Ah, summer. Time to kick back a little and enjoy the long days and warm weather. Uh, well not so much if you're an information security professional. There's never any respite from the seemingly endless stream of new software vulnerabilities and patches to apply.
Already in June, we had a bumper crop of patches from Microsoft, which coincided with a flaw in Adobe's Flash Player, Reader, and Acrobat products. Plus, attackers quickly exploited a zero-day vulnerability in the Windows XP Help and Support Center component, which was disclosed by a Google engineer (and unleashed a renewed debate over responsible disclosure, a whole other topic we won't rehash here). Of course, the bad news wasn't limited to commercial software. AT&T made headlines for all the wrong reasons with its poor Web application security that was uncovered by a small security research firm and exposed the email of thousands of iPad 3G users.
The industry has preached the need for software security and secure coding for several years now. After all, if software is designed securely from the start, it means a lot less problems down the road. In the commercial software realm, Microsoft certainly has made strides in improving the security of its software, and Adobe has finally seen the light with its implementation of a secure development process. However, Microsoft's monthly security bulletins combined with quarterly security patches from Oracle and Adobe continue to require labor and expense in the enterprise.
At an (ISC)2 conference on software security last month in Fremont, Calif., attendees were asked how insecure software has impacted their organization. Twenty-six percent ranked staff hours spent on installing patches or remediation as the top impact. Interestingly, the majority (56 percent) ranked reputation damage due to breaches as having the biggest impact.
During a panel discussion, participants raised -- and quickly dumped -- the notion of a something like a Good Housekeeping Seal for software. The general consensus: A lab can certify a toaster oven, but certifying software that's used in so many different ways and in multiple environments is impossible.
A big part of the problem, says Max Rayner, former CTO at travel deal publisher Travelzoo and a panelist at the (ISC)2 conference, is the lack of security training for programmers. "For decades, we've taught people how to code, but not necessarily how to code securely," he says.
The industry continues to tackle the problem of insecure software with several initiatives, including the Building Security in Maturity Model (BSIMM), which offers a model drawn on security practices of 30 firms, and the Software Assurance Forum for Excellence in Code (SAFECode), which aims to advance software assurance methods. SAFECode, which has a membership that includes Microsoft, Adobe and Symantec, recently released a paper that provides guidance for reducing risks in the software supply chain. (ISC)2, provider of the CISSP program, now offers a certification in software security.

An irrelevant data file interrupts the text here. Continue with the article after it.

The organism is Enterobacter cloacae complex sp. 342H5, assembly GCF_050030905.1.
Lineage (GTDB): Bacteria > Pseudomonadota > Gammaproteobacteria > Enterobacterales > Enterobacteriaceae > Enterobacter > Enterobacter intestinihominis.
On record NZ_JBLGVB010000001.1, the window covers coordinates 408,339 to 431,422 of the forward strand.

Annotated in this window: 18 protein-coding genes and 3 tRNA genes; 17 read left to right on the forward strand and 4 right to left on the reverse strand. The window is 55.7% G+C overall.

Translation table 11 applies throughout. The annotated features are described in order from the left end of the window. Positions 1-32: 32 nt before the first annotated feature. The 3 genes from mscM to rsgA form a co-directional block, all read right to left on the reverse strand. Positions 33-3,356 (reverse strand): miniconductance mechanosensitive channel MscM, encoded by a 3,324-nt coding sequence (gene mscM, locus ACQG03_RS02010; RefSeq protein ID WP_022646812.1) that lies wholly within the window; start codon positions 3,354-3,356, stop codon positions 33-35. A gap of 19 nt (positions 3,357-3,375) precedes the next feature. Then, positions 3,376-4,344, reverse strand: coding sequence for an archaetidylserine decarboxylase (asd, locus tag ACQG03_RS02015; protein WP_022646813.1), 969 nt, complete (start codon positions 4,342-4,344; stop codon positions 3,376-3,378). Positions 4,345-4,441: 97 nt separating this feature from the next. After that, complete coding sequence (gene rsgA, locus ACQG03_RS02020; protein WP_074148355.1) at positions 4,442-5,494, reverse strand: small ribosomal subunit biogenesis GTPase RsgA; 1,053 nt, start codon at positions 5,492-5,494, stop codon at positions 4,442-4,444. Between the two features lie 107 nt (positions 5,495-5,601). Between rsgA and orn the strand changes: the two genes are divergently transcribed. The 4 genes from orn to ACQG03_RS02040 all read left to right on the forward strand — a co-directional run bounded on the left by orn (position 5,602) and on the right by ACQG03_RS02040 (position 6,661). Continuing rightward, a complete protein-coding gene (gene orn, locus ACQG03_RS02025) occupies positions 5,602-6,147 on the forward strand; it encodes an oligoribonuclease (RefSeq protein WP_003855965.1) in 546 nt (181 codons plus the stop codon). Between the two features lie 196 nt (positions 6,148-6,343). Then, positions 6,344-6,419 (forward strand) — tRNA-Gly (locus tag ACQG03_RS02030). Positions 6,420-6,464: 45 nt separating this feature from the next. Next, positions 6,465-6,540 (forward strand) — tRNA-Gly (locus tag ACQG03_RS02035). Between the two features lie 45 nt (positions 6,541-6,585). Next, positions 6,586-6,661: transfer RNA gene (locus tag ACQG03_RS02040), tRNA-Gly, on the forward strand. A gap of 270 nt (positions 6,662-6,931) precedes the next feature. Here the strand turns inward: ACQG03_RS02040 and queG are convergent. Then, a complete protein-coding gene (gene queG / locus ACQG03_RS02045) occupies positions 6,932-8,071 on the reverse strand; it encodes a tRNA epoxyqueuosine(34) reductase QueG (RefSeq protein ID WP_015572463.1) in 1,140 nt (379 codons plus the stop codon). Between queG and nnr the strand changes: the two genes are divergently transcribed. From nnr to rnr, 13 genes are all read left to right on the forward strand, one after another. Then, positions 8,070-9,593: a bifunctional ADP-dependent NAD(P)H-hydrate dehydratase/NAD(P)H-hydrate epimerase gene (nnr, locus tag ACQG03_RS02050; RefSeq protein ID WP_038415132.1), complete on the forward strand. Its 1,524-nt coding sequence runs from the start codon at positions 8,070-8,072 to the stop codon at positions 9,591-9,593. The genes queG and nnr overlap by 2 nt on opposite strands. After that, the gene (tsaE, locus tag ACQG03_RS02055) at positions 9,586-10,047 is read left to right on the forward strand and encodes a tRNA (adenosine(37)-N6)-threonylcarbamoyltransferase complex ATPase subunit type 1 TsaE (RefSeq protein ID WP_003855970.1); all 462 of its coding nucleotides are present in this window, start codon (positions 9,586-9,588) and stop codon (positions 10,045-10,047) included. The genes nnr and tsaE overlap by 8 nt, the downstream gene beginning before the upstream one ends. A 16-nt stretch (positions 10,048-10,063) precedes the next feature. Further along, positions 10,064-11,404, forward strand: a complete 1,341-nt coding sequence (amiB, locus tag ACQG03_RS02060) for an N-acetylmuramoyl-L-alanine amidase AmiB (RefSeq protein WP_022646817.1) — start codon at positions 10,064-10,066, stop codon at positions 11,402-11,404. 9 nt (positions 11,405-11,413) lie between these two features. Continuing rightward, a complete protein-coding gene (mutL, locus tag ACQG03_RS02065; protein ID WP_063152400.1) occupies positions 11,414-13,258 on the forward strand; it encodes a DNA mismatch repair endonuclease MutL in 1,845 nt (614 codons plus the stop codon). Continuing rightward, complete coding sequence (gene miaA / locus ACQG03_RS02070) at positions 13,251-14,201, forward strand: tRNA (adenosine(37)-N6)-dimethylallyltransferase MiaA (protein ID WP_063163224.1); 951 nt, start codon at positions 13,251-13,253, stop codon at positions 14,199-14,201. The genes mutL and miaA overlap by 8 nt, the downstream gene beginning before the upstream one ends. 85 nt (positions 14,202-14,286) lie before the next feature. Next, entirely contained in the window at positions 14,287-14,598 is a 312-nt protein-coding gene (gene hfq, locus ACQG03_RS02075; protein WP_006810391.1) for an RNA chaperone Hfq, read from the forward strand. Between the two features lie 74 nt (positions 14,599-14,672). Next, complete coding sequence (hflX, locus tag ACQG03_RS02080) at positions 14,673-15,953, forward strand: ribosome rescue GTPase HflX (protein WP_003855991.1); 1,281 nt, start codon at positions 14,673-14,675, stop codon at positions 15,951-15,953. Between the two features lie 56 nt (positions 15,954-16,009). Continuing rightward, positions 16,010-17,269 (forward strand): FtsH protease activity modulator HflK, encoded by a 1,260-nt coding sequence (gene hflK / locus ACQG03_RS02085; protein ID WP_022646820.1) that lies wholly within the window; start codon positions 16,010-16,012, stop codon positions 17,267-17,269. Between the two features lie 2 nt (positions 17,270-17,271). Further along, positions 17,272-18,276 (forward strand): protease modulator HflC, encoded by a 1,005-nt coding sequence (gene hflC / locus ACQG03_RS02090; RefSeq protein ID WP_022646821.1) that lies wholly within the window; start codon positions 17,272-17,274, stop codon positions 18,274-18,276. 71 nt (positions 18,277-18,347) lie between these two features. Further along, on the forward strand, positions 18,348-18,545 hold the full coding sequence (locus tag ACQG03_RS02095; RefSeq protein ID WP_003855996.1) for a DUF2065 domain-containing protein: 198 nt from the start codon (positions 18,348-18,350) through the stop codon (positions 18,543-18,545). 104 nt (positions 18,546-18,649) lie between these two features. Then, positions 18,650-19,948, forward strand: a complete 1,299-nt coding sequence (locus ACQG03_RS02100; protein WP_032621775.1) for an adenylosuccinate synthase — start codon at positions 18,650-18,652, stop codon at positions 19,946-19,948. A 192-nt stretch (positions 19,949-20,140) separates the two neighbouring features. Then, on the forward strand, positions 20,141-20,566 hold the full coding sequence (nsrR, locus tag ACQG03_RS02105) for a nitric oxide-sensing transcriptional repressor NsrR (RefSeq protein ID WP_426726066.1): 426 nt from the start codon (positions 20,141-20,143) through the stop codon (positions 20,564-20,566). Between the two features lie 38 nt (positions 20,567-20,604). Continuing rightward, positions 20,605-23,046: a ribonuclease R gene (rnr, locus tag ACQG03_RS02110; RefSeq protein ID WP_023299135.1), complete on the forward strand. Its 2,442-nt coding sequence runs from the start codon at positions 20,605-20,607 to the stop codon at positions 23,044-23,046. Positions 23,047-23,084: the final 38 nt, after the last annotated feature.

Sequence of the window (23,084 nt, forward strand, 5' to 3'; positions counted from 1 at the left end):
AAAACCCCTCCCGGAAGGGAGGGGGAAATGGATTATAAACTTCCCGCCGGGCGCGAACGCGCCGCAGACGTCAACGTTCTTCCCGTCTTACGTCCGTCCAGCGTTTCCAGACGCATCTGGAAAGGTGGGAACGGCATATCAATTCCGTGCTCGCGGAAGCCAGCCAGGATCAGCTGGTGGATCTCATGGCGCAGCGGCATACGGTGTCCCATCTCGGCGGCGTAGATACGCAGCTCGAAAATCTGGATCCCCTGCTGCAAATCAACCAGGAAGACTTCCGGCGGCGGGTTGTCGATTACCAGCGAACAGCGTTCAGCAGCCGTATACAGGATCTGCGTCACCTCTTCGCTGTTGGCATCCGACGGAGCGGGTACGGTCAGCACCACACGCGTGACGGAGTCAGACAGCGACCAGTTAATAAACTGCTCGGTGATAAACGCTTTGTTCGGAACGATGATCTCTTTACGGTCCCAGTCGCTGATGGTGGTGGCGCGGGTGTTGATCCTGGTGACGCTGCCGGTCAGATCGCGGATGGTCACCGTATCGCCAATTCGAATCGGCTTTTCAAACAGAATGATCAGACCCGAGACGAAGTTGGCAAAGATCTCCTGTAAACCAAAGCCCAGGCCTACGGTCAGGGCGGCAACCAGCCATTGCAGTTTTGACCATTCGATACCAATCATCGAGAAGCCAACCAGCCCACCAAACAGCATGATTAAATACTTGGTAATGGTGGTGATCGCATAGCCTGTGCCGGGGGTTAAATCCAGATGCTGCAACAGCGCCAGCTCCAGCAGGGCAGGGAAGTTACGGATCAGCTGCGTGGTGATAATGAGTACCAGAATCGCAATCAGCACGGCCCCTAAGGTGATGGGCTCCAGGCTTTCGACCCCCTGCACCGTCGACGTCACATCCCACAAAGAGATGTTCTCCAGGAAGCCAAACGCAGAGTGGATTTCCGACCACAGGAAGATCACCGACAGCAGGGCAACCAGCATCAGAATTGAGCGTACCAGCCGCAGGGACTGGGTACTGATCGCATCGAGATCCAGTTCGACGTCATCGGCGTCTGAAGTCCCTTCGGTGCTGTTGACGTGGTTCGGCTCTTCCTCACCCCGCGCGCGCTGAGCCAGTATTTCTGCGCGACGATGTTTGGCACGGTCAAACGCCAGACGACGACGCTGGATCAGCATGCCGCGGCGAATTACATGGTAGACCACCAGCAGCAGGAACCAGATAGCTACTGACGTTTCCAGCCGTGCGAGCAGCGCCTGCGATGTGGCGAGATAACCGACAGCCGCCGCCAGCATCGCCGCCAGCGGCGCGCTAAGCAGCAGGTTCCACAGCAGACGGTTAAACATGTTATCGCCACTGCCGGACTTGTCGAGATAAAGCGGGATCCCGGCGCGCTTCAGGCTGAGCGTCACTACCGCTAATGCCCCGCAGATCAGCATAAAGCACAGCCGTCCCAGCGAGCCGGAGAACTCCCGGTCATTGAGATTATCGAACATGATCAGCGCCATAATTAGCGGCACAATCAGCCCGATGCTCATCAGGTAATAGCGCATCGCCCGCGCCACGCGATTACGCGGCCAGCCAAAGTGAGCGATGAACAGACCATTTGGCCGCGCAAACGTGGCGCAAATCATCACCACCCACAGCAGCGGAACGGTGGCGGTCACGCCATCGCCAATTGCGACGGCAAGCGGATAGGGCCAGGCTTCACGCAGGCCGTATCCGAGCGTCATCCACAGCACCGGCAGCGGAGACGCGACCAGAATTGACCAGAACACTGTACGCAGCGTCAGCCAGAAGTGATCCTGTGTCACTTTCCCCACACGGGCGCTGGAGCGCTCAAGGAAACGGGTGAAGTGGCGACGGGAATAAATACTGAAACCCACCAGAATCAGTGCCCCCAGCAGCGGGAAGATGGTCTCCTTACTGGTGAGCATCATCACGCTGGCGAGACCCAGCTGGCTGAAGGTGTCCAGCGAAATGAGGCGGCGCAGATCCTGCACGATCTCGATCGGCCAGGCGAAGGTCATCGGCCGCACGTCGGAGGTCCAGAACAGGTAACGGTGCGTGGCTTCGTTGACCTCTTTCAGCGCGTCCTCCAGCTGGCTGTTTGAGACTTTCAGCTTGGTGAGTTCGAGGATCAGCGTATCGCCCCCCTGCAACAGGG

Hewlett-Packard says it's developed a methodology for reducing the risk of security flaws in software, which it's used in-house for more than six years and recently made commercially available. The idea is to perform a threat analysis of an application's architecture, before a single line of code is written, and save money on corrections required by penetration tests and other security tests.
The need for secure software becomes only more critical with cloud computing, says Chris Whitener, chief security strategist for HP Secure Advantage. "If we can't trust some of the foundations that the cloud is built on, the whole thing starts to fall apart," he says.
Of course, flaw-free software isn't possible. But with cloud computing drawing intense interest in the enterprise and financially-motivated attackers always on the hunt for holes to exploit, we need a laser-like focus on software security. We can't afford to take our eyes off the ball even during the dog days of summer.
Marcia Savage is editor of Information Security. Send comments on this column to firstname.lastname@example.org
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